10.09.2011 - 11.09.2011 20 °C
I've never heard anyone say a bad word about Estonia. Well, a Lithuanian once told me Estonians are a touch supercilious when it comes to their Baltic neighbours, prefering to see themselves as Scandinavian, but in view of their non-Scandinavian approach to pricing I'm going to let that one slide. Admittedly, our own romance doesn't start promisingly. Fresh off the boat in body but not in spirit, the walk up to my hostel on the far side of the old town entails running the gauntlet of drunk teens throwing drinks over each other, and drunk men outside a strip club offering univited, overly-tactile salutations to this overburdened traveller. Nevertheless I made it in one piece, and less than two days later I leave the city head over heels in love with it. In no particular order, here are some of the reasons why:
No two hostels are the same, but it's safe to say that no matter how many more I stay in, none will ever come close to Tallinn's Euphoria hostel. It's a wonderful, positive place: rough around the edges yet homely, teetering on the chaotic but with no shortage of resident staff pitching in. It transpires the guy in overall charge is from my neck of the woods, Chertsey to be precise, a small town whose chief claims to fame are a barely-traceable medieval abbey, butterfingered former England keeper Robert Green, and nearby Inbetweeners-patronised Thorpe Park. I ask if he misses it. "You're joking, right?", is his disdainful response. More garulous is a barmy Estonian girl called Anna-Louisa, who took an instant dislike to me (her loss), but to whom one of two Australian guys already staying at the hostel had taken a real (if slightly unwise) shine. Befitting the general vibe of the hostel there's also a hippy in the classic Hare Krishna mould (albeit wearing a Puma tracksuit top), who doesn't talk but was coughing so violently the night before that people had taken bets on how long he has left to live.
Medieval stuff everywhere
If there's a better preserved medieval city in Europe then I'd like to see it. I mean it, if anyone has any suggestions please let me know. For the forseeable future, however, Tallinn shall remain top of the tree. Vanalinn, aka the old town, is exquisite, especially in the early autumn sun, having clearly seen a good lick of paint in the last few years. There's an archaeological sensitivity about the manner of the restoration process, as this trio of pictures - that could have formed part of a series called "uncovered bits of blocked medieval doorways and windows in brightly-painted walls" if only there was a viable outlet for such things - attests:
What is more, as if the old town's maze of busy-but-not-too-busy cobbled streets wasn't enough, overlooking it is Toompea, the ancient citadel containing among other things the parliament and a brace of cathedrals: the Dome Church (actually a dome-less cathedral, playing host to a practicing choir making the most beautiful noise when I visited) and the Alexander Nevsky (which I must concede is not actually medieval).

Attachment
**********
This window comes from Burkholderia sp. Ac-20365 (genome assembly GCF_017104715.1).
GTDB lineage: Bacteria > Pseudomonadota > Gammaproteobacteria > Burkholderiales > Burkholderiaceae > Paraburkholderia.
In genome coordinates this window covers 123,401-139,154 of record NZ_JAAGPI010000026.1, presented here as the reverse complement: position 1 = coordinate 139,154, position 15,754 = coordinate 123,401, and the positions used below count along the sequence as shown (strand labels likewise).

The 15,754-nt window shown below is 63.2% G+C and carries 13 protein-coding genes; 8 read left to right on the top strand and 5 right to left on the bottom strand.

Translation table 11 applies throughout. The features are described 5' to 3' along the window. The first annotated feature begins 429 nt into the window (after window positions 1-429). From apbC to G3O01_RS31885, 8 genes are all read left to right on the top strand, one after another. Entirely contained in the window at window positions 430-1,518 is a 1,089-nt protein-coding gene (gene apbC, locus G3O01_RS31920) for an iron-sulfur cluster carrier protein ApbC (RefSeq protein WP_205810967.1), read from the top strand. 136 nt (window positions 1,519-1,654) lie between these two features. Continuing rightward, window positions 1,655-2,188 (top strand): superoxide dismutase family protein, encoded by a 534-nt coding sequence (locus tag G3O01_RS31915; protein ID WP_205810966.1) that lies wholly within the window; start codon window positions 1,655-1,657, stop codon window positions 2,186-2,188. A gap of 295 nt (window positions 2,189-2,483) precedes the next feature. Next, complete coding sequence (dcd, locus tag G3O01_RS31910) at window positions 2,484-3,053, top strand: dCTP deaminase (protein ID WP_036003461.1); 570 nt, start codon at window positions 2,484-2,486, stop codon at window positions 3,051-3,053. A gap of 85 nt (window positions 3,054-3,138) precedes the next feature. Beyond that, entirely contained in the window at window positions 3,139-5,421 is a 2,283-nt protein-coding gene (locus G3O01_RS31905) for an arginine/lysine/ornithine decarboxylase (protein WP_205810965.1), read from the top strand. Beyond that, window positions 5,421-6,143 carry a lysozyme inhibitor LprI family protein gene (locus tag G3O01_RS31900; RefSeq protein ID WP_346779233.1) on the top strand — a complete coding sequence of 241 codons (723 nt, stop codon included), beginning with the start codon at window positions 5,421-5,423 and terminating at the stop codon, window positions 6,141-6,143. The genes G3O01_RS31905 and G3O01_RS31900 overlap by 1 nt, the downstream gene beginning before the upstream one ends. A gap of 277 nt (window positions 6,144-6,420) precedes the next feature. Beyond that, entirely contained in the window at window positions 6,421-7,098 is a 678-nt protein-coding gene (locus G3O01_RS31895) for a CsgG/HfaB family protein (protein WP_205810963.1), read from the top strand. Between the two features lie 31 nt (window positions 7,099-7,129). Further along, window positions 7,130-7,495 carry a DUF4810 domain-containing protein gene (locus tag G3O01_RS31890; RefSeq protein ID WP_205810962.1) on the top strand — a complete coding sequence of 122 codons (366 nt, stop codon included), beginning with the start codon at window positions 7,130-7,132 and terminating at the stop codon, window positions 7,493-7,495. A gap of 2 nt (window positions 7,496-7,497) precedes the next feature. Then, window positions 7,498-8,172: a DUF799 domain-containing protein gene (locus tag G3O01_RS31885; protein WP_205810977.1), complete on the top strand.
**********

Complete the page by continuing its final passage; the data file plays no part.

The old town is still largely enclosed by its medieval wall, liberally provisioned with gates, towers and turrets. A couple of sections of the original wall-top walk have been restored, giving great views out over the city, as well as the opportunity to show the wares of local artists. From on high you can see a medieval friary, a clutch of medieval churches and, in the middle distance, the medieval town hall. And what's in the cellar of the town hall? A medieval cafe of course (I recommend the elk stew and exchanging a bit of flirty banter with the girls who work there).
There's a distinctively Baltic theme to Europe's two designated Capitals of Culture for 2011: Tallinn and Turku. I had held ambitions to go to the latter at one stage, but I canned that (Finland's kinda boring anyway) and so could focus more of my culture-consuming energies on Tallinn. There's no shortage of stuff going on (although sadly no screenings at the open-air cinema on the roof of the city's main shopping centre on the day's I'm there) and for once I make a decent, organised fist of making it round most of what I wanted to see. It helps that a hefty chunk of these are on or close to the new Culture Kilometer, a disused railway-turned-path that in reality is 2.2 kilometers in length. The walk to the far end of it is an experience in itself, since it took me through the brilliantly-named Balti Jaam market, where the gloom of the Soviet era still hang heavy in the air, and that offers everything from crossbows to the best array of pin badges I've ever seen. Word has it that the site is destined to be flattened and redeveloped as a shopping centre, and it's hard to avoid the impression that the whole neighbourhood is on the cusp of transformation, with newly-built apartment blocks rubbing shoulders with older wooden houses, vacant lots and derelict factories and warehouses. For now the streets are strangely deserted, something which could not be said of the Culture Kilometer: within a few hundred metres of each other I encounter a couple who had clearly just had a Big Talk that went well, two British guys on hired bikes doing their best Mark Cavendish impressions, and a bunch of lads scrumping apples from a tree. At its western end actual culture's pretty thin on the ground, what with the Seaplane Museum still being under renovation, that is unless you like Ladas and lock-up garages...